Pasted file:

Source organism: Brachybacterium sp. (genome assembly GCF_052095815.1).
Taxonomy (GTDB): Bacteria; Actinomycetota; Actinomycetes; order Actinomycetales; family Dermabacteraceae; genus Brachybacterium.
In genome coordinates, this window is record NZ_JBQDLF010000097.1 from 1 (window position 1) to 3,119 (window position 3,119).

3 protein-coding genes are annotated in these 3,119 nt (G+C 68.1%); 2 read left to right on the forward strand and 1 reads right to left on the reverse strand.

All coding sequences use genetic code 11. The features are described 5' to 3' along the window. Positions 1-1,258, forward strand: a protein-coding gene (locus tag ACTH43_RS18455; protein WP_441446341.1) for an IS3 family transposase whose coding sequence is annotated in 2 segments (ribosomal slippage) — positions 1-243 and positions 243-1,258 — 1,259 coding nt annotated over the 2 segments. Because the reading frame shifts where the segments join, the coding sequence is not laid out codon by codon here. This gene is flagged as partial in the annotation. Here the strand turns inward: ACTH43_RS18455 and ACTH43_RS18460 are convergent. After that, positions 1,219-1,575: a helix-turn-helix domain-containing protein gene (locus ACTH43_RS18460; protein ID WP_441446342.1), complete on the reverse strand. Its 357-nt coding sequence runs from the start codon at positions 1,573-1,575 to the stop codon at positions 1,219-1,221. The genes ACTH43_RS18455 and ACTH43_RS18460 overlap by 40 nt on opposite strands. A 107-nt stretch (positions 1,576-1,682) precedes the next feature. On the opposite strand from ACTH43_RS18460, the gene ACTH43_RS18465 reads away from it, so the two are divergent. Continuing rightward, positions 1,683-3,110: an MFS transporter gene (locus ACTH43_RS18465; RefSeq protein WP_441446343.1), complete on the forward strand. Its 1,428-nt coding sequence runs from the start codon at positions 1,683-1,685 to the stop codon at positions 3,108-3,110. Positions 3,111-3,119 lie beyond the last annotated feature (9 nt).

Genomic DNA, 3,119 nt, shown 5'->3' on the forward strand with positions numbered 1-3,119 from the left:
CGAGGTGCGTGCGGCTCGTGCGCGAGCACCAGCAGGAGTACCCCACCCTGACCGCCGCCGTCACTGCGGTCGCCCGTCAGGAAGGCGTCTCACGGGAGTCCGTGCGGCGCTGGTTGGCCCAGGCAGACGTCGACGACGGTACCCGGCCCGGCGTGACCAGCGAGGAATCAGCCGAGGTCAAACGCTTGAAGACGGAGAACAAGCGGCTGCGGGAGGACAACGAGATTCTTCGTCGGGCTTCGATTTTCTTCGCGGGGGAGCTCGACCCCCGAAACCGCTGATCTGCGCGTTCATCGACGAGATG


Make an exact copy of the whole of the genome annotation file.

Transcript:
Source organism: Brachybacterium sp. (genome assembly GCF_052095815.1).
Taxonomy (GTDB): Bacteria; Actinomycetota; Actinomycetes; order Actinomycetales; family Dermabacteraceae; genus Brachybacterium.
In genome coordinates, this window is record NZ_JBQDLF010000097.1 from 1 (window position 1) to 3,119 (window position 3,119).

3 protein-coding genes are annotated in these 3,119 nt (G+C 68.1%); 2 read left to right on the forward strand and 1 reads right to left on the reverse strand.

All coding sequences use genetic code 11. The features are described 5' to 3' along the window. Positions 1-1,258, forward strand: a protein-coding gene (locus tag ACTH43_RS18455; protein WP_441446341.1) for an IS3 family transposase whose coding sequence is annotated in 2 segments (ribosomal slippage) — positions 1-243 and positions 243-1,258 — 1,259 coding nt annotated over the 2 segments. Because the reading frame shifts where the segments join, the coding sequence is not laid out codon by codon here. This gene is flagged as partial in the annotation. Here the strand turns inward: ACTH43_RS18455 and ACTH43_RS18460 are convergent. After that, positions 1,219-1,575: a helix-turn-helix domain-containing protein gene (locus ACTH43_RS18460; protein ID WP_441446342.1), complete on the reverse strand. Its 357-nt coding sequence runs from the start codon at positions 1,573-1,575 to the stop codon at positions 1,219-1,221. The genes ACTH43_RS18455 and ACTH43_RS18460 overlap by 40 nt on opposite strands. A 107-nt stretch (positions 1,576-1,682) precedes the next feature. On the opposite strand from ACTH43_RS18460, the gene ACTH43_RS18465 reads away from it, so the two are divergent. Continuing rightward, positions 1,683-3,110: an MFS transporter gene (locus ACTH43_RS18465; RefSeq protein WP_441446343.1), complete on the forward strand. Its 1,428-nt coding sequence runs from the start codon at positions 1,683-1,685 to the stop codon at positions 3,108-3,110. Positions 3,111-3,119 lie beyond the last annotated feature (9 nt).

Genomic DNA, 3,119 nt, shown 5'->3' on the forward strand with positions numbered 1-3,119 from the left:
CGAGGTGCGTGCGGCTCGTGCGCGAGCACCAGCAGGAGTACCCCACCCTGACCGCCGCCGTCACTGCGGTCGCCCGTCAGGAAGGCGTCTCACGGGAGTCCGTGCGGCGCTGGTTGGCCCAGGCAGACGTCGACGACGGTACCCGGCCCGGCGTGACCAGCGAGGAATCAGCCGAGGTCAAACGCTTGAAGACGGAGAACAAGCGGCTGCGGGAGGACAACGAGATTCTTCGTCGGGCTTCGATTTTCTTCGCGGGGGAGCTCGACCCCCGAAACCGCTGATCTGCGCGTTCATCGACGAGATG